Lin Chao-Feng v Chuang Hsin-Yi

CourtHigh Court (Singapore)
JudgeJudith Prakash J
Judgment Date17 June 2010
Neutral Citation[2010] SGHC 178
Citation[2010] SGHC 178
Publication Date29 June 2010
SubjectPresumed resulting trusts,Pleadings,Trusts,Civil Procedure,Resulting trusts
Plaintiff CounselTan Cheng Han SC (instructed) and Lim Kim Hong (Kim & Co)
Docket NumberSuit No 296 of 2008
Date17 June 2010
Defendant CounselLok Vi Ming SC, Edric Pan Xingzheng and Vanessa Yong Shuk Lin (Rodyk & Davidson LLP)
Judith Prakash J:

The question to be determined in this action is whether the defendant is the beneficial owner of 480,000 ordinary shares of $1 each in the capital of Chun Cheng Fishery Enterprise Pte Ltd (“CCFE”) or whether he holds those shares on trust for the plaintiff.

The plaintiff, Lin Chao-Feng, who was originally Taiwanese, and his wife, Mdm Tan Guan Ngo (“Mdm Tan”), a Singaporean, are the founders of a group of companies (“the Group”) which is in the business of supplying and trading in fish and fish products. The plaintiff and his wife are the major shareholders of the companies in the Group, most of which are Taiwanese companies, and the plaintiff is the chairman of the Group. CCFE, which was incorporated in Singapore in January 1994, is a member of the Group. At all material times, the directors of CCFE were Mdm Tan (the managing director), the plaintiff and Ms Tan Lay Hoon (“TLH”), the plaintiff’s sister-in-law.

CCFE carries on the business of the import/export and processing of marine products and frozen seafood and also cures and preserves fish and seafood. It has a factory in Singapore.

In early 1999, one Mr Chuang Hern Hsiung (“CHH”) who is the father of the defendant, was appointed as group president of the Group. His direct employer was a company called Terng Sheng International Co Ltd From about 2000, CHH concentrated his efforts on CCFE’s business and moved to Singapore. He took on the title of chief executive officer (“CEO”) and president of CCFE. The employment of CHH ended in July 2005.

At the beginning of 2002, CCFE had an issued share capital of $4.8m comprising 4.8m ordinary shares of $1 each. The plaintiff held 2,160,000 shares in CCFE (45% of the capital), while Mdm Tan had 2,287,799 shares (47.66%). The remaining shares (7.34%) were held by Mdm Tan’s siblings. On 21 May 2002, 480,000 CCFE shares (“the shares”), representing ten percent of the issued capital, were transferred from the plaintiff to the defendant. It is these shares that form the subject matter of this action. It is not disputed that although the transfer form indicated that the consideration for the shares was the payment of $1 per share and stamp duty was paid on the basis of a consideration of $480,000, in fact no money changed hands and the plaintiff did not receive any payment for the shares either from CHH or the defendant. At that time, the defendant was working in the United States and had no connection with CCFE.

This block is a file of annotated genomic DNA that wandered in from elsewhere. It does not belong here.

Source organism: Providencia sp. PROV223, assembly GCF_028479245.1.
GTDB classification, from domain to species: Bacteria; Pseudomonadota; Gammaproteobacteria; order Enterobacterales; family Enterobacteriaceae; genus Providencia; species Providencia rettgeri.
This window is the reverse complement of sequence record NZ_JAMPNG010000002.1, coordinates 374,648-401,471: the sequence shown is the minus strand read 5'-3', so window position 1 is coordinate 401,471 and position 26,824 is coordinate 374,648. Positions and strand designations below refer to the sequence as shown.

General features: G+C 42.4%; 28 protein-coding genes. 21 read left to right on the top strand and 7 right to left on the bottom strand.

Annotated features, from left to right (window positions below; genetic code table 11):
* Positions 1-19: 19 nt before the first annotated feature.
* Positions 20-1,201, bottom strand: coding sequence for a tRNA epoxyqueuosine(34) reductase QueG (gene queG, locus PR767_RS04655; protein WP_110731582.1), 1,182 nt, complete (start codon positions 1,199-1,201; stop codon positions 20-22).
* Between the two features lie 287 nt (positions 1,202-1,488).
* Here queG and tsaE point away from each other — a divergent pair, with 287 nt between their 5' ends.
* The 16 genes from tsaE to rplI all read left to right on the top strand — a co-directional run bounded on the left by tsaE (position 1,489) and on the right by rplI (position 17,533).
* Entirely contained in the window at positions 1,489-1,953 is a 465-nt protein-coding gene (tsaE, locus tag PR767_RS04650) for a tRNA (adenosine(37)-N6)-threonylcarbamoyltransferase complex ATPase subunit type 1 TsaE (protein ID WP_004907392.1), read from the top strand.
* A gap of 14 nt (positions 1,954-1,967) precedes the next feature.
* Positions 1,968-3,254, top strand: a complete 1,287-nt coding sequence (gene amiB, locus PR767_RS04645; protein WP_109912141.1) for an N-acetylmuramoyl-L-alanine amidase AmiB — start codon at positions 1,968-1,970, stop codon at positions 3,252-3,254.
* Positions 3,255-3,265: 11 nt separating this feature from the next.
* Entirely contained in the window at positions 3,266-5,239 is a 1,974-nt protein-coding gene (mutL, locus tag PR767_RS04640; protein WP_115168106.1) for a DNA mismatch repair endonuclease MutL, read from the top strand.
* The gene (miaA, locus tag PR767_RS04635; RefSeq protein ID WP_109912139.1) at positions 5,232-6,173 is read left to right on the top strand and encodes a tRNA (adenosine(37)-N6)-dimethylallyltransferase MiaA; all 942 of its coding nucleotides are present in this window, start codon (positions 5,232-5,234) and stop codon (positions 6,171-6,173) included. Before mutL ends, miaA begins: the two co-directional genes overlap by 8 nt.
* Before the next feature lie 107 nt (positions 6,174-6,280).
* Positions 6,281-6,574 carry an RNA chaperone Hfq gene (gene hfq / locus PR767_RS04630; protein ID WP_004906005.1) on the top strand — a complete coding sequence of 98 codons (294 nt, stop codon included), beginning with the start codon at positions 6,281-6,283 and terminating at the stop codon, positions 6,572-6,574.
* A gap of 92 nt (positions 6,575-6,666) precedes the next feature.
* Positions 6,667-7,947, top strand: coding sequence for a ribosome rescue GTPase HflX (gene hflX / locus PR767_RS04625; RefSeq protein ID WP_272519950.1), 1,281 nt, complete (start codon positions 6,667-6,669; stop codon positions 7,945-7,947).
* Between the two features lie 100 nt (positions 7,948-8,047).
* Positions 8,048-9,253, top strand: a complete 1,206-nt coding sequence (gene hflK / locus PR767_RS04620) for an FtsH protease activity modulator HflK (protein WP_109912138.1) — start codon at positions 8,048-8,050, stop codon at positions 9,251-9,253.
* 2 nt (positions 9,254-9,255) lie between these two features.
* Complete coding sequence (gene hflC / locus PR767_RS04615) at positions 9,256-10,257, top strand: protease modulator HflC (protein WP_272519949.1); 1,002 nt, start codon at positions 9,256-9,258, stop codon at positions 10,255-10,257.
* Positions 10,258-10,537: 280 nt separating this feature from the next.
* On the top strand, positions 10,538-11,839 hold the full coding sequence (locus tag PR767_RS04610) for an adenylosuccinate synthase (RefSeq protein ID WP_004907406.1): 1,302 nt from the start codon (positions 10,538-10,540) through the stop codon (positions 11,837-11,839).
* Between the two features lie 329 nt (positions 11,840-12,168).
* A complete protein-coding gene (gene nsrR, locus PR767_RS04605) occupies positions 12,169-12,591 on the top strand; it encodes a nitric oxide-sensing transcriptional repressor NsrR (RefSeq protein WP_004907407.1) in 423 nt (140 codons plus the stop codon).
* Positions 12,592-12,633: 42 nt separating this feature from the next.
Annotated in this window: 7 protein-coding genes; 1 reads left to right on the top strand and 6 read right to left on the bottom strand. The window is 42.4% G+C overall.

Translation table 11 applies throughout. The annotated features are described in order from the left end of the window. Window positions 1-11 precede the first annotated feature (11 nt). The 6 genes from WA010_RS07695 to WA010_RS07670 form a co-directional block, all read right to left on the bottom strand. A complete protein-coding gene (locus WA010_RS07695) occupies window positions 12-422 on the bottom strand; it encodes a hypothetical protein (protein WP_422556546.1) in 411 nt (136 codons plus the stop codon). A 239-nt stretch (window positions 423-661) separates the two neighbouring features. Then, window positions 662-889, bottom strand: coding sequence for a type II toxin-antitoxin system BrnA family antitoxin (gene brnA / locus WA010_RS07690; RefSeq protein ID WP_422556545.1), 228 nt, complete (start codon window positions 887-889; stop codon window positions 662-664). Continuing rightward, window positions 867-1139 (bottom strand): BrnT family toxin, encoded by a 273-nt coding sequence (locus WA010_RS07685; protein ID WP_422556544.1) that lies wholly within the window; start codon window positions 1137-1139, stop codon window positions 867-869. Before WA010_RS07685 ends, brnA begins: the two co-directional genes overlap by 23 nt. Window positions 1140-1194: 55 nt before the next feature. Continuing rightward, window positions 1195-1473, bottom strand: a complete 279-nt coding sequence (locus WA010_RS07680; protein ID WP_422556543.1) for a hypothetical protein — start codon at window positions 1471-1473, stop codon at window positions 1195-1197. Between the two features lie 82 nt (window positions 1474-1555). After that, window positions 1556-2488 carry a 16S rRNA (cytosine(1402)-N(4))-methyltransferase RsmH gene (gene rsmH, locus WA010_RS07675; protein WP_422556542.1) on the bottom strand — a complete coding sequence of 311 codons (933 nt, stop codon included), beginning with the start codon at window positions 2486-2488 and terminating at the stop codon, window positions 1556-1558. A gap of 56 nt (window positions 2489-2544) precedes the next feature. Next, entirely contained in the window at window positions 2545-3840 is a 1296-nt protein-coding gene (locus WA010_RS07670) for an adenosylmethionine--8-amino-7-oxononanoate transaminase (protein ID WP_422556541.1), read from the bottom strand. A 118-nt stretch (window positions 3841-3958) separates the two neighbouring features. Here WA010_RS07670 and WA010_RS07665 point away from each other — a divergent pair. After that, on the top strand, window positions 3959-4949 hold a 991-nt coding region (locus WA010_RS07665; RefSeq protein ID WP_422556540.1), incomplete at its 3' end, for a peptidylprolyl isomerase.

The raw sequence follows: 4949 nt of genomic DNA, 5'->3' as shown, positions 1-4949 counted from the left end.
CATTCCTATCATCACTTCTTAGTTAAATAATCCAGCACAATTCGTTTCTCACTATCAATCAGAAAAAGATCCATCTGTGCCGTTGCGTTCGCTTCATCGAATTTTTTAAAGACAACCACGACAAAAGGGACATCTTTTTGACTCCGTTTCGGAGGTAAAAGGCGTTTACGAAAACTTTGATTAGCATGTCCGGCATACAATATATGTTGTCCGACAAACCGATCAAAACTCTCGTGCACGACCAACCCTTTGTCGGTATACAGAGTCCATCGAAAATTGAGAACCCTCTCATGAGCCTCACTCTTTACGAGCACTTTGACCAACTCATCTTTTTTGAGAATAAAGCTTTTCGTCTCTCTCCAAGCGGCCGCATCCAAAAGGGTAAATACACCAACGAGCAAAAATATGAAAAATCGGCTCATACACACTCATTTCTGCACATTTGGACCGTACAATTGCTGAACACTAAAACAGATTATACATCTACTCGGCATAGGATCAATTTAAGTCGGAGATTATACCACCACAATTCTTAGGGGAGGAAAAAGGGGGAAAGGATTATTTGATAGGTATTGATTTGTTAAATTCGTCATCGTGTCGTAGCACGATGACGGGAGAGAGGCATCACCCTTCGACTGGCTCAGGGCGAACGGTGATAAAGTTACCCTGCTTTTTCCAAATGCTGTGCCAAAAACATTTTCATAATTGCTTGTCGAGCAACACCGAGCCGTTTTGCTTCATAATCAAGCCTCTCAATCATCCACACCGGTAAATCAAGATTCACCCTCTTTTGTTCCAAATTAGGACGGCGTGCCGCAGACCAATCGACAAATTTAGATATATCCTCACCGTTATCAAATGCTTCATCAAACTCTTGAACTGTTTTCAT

On 1 April 2008, the plaintiff’s solicitors wrote to the defendant demanding that the shares be re-transferred to the plaintiff. The defendant failed to respond and this action was started on 25 April 2008 to enforce recovery of the shares.


The statement of claim recited the position of the plaintiff in CCFE and the fact that CHH was employed by CCFE as the group president of the Group including CCFE from 1999 until 11 July 2005. The material paragraphs of the statement of claim are paragraphs 3, 4 and 5 which read as follows: On 21st May 2002, the Plaintiff had transferred 480,000 ordinary shares of $1.00 per share in CCFE (“the said Shares”) registered under his name to the Defendant, who is the son of [CHH]. The Plaintiff shall refer to the Share Transfer documents at the trial of this action for their full terms and effect. The Transfer of the said Shares was made with the concurrence of the parties that the Defendant shall hold the said Shares in trust for the Plaintiff until such time when the Plaintiff makes a demand for the return of the said Shares. The said Shares have belonged, at all times, beneficially to the Plaintiff and no valuable consideration was paid to the Plaintiff for the transfer to the Defendant.